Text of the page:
The symptoms of autism and their severity can vary widely among autistic individuals. Nonetheless, there are three core areas which characterize the disorder: difficulties in social interaction, communication deficiencies, and the tendency to engage in repetitive behaviors with or without preoccupations. In addition, these abnormalities may be accompanied by other conditions such as sensory processing abnormalities, cognitive deficits, irritability and aggressive/destructive behaviors, hyperactivity, and medical conditions such as gastrointestinal disorders or seizures.
In contrast with the normal tendency of infants and toddlers to gaze at faces, smile, hold a hand, and attempt to interact with others, the autistic child shies away from human interactions. This is sometimes evident by 8-10 months of age, when some children who eventually develop autism may stop responding to their name, playing with others, babbling, and making much eye contact. By toddlerhood many autistic children begin to avoid playing with others, and they often stop imitating others' actions and stop showing affection. Research suggests that autistic children lose the ability to interpret social cues, such as a smile, a frown, a kiss, or open arms, and they therefore fail to respond appropriately to the signals inherent in others people's voices and mannerisms. An autistic child will usually display inappropriate emotions and outbursts, and will be unable to predict or understand the responses of others to his or her behaviors. Frustration can result in disruptive or aggressive behavior and occasionally in self-injurious actions such as head-banging, hair pulling or biting.
There are developmental milestones that non-autistic children typically pass in learning to communicate. Babbling begins in infancy, and by age 10-14 months most toddlers begin to say a word or two, respond to their names by looking, point to objects they want, and shake their head or make a negative sound when offered something distasteful. By contrast, a child with autism typically has delayed babbling and speech, and does not use gestures as expected. Some autistic children initially develop speech patterns normally before losing the ability to communicate. By the age of 24 months, when most other children are putting together simple sentences, the autistic child is usually unable to use 2-word phrases. They may speak only single words or may repeat the same short phrase over and over. Occasionally, they may echo all the words they hear, without using them appropriately. Non-verbal communication such as gestures, facial expressions and body language are typically limited and may not match the contents of the verbal speech. Tone of voice is often flat and robotic but occasionally inappropriately high-pitched and sing-song. These communication deficits are often the first abnormalities to be noticed in the autistic child and are a common rationale for bringing the child to seek medical attention.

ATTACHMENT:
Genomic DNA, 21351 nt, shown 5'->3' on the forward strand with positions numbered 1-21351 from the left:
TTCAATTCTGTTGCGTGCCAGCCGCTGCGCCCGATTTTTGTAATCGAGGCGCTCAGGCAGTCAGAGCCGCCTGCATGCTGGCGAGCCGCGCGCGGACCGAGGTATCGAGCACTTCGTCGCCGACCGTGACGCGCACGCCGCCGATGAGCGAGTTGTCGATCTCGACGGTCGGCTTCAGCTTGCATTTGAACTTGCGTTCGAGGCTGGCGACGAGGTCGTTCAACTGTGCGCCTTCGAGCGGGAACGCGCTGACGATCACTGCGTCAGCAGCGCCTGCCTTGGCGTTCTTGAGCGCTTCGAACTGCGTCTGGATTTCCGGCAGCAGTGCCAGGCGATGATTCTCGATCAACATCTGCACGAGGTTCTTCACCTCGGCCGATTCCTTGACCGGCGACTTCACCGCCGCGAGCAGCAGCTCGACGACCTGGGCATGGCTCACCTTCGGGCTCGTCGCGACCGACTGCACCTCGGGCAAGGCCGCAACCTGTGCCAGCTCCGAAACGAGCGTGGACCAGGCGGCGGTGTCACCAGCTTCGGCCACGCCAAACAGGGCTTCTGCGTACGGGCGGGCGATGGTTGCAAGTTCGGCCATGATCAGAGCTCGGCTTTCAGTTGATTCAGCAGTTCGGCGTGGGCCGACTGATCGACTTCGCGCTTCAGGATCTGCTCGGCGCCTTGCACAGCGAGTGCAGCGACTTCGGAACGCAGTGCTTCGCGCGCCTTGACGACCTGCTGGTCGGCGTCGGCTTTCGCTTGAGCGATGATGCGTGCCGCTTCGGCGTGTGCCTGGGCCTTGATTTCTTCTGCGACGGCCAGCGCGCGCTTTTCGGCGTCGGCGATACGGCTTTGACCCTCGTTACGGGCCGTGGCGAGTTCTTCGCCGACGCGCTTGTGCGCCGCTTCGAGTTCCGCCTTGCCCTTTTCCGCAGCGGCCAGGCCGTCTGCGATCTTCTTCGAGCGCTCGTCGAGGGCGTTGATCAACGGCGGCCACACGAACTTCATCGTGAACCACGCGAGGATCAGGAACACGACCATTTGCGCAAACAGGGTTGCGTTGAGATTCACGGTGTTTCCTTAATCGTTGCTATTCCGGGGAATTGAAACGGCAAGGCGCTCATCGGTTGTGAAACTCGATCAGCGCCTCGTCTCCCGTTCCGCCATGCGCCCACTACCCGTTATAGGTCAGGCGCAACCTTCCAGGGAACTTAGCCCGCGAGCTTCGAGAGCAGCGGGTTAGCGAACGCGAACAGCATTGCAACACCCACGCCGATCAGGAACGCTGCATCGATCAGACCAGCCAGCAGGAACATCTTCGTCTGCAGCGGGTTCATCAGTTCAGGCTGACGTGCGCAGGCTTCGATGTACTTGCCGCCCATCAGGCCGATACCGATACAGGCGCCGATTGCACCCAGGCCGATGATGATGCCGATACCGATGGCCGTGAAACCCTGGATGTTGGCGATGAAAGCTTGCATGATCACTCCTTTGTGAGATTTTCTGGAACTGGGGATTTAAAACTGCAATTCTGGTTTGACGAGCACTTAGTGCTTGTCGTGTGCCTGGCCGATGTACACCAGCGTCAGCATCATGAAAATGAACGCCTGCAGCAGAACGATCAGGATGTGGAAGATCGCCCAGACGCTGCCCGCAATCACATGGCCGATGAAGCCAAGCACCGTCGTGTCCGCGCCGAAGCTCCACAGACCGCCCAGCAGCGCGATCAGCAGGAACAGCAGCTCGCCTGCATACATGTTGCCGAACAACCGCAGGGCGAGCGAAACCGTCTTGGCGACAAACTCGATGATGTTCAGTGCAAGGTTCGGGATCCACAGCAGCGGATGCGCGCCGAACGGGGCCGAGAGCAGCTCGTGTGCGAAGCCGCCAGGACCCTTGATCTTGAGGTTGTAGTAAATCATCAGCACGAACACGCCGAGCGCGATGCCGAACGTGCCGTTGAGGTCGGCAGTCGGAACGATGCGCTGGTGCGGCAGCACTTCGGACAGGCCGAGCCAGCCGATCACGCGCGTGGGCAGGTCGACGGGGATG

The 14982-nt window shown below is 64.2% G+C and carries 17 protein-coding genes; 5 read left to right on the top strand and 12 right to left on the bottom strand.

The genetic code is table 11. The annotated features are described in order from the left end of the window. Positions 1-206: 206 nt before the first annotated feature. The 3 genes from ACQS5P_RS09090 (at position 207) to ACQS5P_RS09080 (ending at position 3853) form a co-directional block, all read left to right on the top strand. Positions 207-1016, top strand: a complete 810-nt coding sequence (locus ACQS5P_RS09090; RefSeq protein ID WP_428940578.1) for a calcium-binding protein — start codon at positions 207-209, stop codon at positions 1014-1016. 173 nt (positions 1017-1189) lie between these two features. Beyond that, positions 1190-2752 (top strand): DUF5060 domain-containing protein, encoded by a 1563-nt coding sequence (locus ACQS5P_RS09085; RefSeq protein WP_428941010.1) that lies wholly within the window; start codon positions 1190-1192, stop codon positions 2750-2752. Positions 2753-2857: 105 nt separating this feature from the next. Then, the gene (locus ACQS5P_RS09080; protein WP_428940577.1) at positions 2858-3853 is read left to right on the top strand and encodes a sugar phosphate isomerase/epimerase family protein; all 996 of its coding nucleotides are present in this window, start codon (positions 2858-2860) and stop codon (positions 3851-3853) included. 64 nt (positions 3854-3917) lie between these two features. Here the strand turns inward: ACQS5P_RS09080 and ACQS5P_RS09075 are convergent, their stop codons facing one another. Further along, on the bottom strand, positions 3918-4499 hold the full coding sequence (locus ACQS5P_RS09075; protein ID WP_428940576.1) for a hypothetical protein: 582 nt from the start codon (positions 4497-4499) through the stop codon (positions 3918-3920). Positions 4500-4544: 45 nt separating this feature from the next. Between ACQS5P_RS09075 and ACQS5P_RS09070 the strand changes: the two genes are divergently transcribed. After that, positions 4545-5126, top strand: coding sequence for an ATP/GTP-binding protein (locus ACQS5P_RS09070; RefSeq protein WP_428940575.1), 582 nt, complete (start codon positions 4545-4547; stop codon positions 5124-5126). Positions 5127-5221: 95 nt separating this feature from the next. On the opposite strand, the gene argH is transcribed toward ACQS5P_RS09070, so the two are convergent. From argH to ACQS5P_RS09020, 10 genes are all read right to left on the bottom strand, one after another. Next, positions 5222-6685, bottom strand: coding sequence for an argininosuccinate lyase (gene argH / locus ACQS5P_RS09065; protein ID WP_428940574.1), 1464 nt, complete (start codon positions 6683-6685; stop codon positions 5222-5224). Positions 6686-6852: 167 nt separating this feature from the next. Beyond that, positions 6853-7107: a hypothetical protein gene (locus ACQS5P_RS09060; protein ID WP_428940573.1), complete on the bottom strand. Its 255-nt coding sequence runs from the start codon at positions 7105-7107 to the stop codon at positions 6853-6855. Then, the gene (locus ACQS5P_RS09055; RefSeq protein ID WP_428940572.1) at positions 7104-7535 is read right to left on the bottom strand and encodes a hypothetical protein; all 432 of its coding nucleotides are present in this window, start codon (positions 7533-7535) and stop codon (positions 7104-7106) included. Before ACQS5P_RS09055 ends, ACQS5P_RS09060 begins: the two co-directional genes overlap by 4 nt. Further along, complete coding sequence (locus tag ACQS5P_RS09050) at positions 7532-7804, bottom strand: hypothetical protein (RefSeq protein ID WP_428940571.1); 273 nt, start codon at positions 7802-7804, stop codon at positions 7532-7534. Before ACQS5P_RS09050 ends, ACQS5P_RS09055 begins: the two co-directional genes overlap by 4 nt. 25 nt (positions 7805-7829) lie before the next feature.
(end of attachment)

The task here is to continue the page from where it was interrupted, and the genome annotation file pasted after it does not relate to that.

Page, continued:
One of the more striking features of autism is the tendency to engage in bizarre repetitive behaviors, such as spinning, arm flapping, rocking or jumping, sometimes for hours at a time. Other common repetitive actions include repeating sounds or words, rearranging objects, and unusual motions of the fingers. Occasionally, these behaviors can take the form of intense preoccupations or obsessions, such as an extreme interest in a household item or a need to know every fact and figure concerning a television show or a scientific topic.
Another form of this characteristic is the tendency to engage in a restricted range of activities, such as a single television show or game. Compulsive behavior is also common, and manifests in a need to maintain an extremely orderly environment. Examples include lining up toys in a specific place and order, or placing household items in a precise location. A variation of this is ritualistic behavior, which involves keeping an unvarying pattern of daily activity such as an unchanging menu or dressing ritual. Any change in the order or location of items in the home or of the pattern of daily activities can be extremely emotionally distressful and can lead to emotional outbursts.
Individuals with autism often have difficulty processing and integrating sensory information, such as touch, lights, smells or movements. They may also be hyper- or hypo-sensitive to external stimuli. Ordinary sensory experiences may feel extreme and painful in nature, or may be not felt at all. Because of this, it is not unusual to see an autistic individual react in an extreme manner to a simple touch or to the flipping on of a light switch.
There are other conditions that are commonly associated with autism as well. Greater than 50% of autistic individuals have some degree of cognitive deficits, and up to 85% have some form of gastrointestinal (GI) distress, such as constipation, diarrhea, abdominal pain, or irritable bowel. Seizure disorders are common in autism, especially in those with some intellectual impairment, and can take the form of generalized shaking seizures, periods of unresponsiveness and staring absently, and clinically asymptomatic seizures that can only be seen with specific testing.